Has Trust in the U.S. Intelligence Community Eroded?

Research Questions

  1. Has trust in intelligence predictions and national estimates been degraded over time? If so, to what degree has trust been degraded?
  2. What internal and external factors have driven perceived or real changes in the relationship between policymakers and the IC?

Over the past several years, media reports and articles by policy and U.S. Intelligence Community (IC) professionals have suggested that the IC is held in increasingly lower regard by some decisionmakers—and also by some in the general public—and that predictions made by IC professionals have had variable success in influencing decisionmakers. The authors of this report explored whether and to what degree trust in intelligence predictions and national estimates has degraded over time and what internal and external factors might be drivers of any perceived or real changes in the relationship between policymakers and the IC.

The degree of perceived bias in intelligence estimates is highly dependent on the presidential administration in power. Also, policymakers most frequently introduce bias in intelligence assessments from a desire to minimize the appearance of dissent, while the IC tends to introduce bias through self-censorship. The research team observed tensions in the relationship between IC professionals and policymakers: The IC has an incentive to elicit positive feedback from policymakers, and there are limited benefits (with regard to both the careers of intelligence professionals and their agencies’ budgets) in receiving negative feedback from policymakers. These tensions could create friction between (1) providing objective information and analysis to policymakers and (2) serving policymakers as customers of intelligence.

Key Findings

The degree of perceived bias in intelligence estimates is highly dependent on the presidential administration in power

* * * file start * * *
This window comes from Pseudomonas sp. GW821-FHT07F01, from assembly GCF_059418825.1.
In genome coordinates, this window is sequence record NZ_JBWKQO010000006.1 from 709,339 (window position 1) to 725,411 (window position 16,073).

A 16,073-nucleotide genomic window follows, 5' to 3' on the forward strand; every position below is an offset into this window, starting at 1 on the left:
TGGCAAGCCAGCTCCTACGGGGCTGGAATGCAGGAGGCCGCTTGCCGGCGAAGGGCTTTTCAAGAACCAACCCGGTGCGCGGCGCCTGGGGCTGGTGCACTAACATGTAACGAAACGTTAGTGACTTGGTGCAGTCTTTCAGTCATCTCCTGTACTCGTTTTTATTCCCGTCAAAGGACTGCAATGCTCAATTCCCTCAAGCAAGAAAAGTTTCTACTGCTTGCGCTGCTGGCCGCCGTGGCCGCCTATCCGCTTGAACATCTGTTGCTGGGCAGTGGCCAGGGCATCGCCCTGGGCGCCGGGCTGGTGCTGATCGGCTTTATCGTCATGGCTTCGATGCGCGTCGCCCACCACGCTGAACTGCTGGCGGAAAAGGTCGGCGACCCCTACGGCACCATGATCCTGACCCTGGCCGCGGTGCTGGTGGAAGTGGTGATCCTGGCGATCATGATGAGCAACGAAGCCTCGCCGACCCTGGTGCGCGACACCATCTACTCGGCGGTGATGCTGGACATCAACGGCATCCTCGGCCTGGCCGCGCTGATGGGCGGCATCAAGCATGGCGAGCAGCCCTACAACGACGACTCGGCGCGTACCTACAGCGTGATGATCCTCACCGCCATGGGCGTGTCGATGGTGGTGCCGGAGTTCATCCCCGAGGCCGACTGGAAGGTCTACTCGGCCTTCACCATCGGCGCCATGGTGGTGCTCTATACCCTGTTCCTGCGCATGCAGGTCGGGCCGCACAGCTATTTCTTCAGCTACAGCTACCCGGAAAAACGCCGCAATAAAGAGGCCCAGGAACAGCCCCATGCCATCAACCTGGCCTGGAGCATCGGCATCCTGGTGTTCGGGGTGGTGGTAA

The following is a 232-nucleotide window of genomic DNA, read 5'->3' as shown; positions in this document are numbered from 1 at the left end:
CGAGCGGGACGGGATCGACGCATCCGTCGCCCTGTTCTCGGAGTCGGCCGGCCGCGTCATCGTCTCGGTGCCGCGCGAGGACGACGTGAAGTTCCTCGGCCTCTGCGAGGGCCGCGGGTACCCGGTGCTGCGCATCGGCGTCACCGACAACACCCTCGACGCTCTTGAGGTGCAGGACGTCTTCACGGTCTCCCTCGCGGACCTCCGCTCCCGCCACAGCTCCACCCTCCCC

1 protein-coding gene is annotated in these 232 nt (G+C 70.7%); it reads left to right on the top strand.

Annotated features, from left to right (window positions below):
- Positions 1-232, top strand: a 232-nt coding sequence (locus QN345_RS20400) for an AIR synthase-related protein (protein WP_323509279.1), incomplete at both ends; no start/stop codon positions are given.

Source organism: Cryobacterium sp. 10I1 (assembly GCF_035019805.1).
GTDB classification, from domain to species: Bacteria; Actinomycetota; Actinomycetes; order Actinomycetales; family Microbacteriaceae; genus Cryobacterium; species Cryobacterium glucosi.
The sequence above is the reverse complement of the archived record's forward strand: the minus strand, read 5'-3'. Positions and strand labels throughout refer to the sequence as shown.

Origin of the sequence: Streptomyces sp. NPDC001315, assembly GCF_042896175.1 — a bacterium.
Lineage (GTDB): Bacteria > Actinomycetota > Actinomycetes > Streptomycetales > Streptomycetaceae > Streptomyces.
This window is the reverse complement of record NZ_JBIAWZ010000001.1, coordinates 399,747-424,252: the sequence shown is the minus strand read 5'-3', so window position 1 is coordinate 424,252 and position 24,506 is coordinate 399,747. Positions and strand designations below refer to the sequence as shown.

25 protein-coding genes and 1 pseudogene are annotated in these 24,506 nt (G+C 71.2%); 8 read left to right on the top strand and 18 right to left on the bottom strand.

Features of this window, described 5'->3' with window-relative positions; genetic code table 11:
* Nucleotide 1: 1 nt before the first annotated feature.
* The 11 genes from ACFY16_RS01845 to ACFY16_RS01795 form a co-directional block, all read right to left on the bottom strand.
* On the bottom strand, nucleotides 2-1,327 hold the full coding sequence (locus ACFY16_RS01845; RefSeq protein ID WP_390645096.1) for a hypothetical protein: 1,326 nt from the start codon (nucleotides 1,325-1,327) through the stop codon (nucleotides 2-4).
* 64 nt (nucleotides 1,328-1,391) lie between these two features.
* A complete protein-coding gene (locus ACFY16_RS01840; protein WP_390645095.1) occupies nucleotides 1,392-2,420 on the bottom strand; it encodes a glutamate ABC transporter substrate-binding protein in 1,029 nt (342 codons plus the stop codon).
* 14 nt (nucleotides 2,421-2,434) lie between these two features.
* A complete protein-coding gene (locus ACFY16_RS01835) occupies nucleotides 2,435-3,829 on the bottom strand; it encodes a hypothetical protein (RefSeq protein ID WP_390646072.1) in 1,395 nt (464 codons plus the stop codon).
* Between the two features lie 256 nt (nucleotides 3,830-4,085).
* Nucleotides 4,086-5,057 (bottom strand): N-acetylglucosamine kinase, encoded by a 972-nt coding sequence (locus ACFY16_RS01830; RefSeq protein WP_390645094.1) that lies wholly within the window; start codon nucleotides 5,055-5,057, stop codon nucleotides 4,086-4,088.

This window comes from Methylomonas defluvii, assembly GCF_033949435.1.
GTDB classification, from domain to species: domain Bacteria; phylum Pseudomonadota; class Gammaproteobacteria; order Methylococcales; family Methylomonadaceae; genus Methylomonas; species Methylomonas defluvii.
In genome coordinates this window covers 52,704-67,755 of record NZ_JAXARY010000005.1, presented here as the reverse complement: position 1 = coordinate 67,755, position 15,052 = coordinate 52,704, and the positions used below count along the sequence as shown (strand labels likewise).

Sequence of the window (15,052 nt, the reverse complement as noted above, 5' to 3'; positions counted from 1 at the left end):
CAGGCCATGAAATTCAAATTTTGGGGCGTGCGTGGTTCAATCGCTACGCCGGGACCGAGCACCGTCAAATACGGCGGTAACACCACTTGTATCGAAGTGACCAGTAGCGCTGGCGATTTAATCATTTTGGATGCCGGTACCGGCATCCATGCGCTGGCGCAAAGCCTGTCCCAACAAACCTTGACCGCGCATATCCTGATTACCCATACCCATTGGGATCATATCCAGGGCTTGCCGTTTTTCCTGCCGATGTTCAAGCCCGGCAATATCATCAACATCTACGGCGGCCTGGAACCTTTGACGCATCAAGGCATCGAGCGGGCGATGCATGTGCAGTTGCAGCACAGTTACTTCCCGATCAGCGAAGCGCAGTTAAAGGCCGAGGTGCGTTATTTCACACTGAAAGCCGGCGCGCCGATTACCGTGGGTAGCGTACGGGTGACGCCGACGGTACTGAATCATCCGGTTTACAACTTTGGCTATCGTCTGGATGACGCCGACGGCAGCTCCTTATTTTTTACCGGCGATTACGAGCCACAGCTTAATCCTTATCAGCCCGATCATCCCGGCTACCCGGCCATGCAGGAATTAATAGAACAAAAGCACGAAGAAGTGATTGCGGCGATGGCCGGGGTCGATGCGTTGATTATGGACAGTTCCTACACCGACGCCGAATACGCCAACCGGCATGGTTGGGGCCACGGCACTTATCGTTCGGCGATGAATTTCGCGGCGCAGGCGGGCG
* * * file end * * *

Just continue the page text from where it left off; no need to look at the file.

• Some administrations bias and politicize intelligence less, some more. Moreover, each President has a different relationship with the IC.
  • The administration in power is the primary driver of both external and internal bias. The President selects and commands those who seek to introduce external bias. However, it is equally important to note that when the IC self-censors, it is doing so because of how the President governs.

The most common reason for bias from policymakers is the desire to minimize the appearance of dissent

  • Policymakers most commonly seek to introduce bias in intelligence estimates to reduce the appearance of dissent. Administration officials do not want to have to explain to the President, the Congress, or the American people why a part of the executive branch disagrees with a chosen policy.

The most common reason for bias internal to the IC is self-censorship

  • IC analysts and managers have consciously changed or watered down assessments. This self-censorship was largely driven by a desire to stay relevant or an effort to avoid retaliation from policymakers.

There is an inherent tension in the IC-policymaker relationship

  • The IC has an incentive to elicit positive feedback. There are no benefits, either to careers or budgets, for negative feedback. This creates friction between the mission of providing policymakers objective information and serving the policymakers as customers.

Recommendations

  • It is imperative that uniform standards establish what constitutes improper bias and what does not. Although the IC conducts training on the types of bias that can affect analyses, IC analytic standards discuss bias in only the most general way.
  • To adequately investigate claims of improperly biased intelligence, inspectors general should be insulated from the command structure and should have the ability to institute real and enforceable punishments for those who commit offenses.
  • It is the responsibility of the President and the Senate to ensure that the right individuals serve at the highest levels of the IC. The language of U.S. law could be strengthened by laying out what kind of expertise is needed to effectively manage the intelligence agencies of the United States.

This research was sponsored by the Office of the Secretary of Defense and conducted within the International Security and Defense Policy Program of the RAND National Security Research Division.

This report is part of the RAND research report series. RAND reports present research findings and objective analysis that address the challenges facing the public and private sectors. All RAND reports undergo rigorous peer review to ensure high standards for research quality and objectivity.

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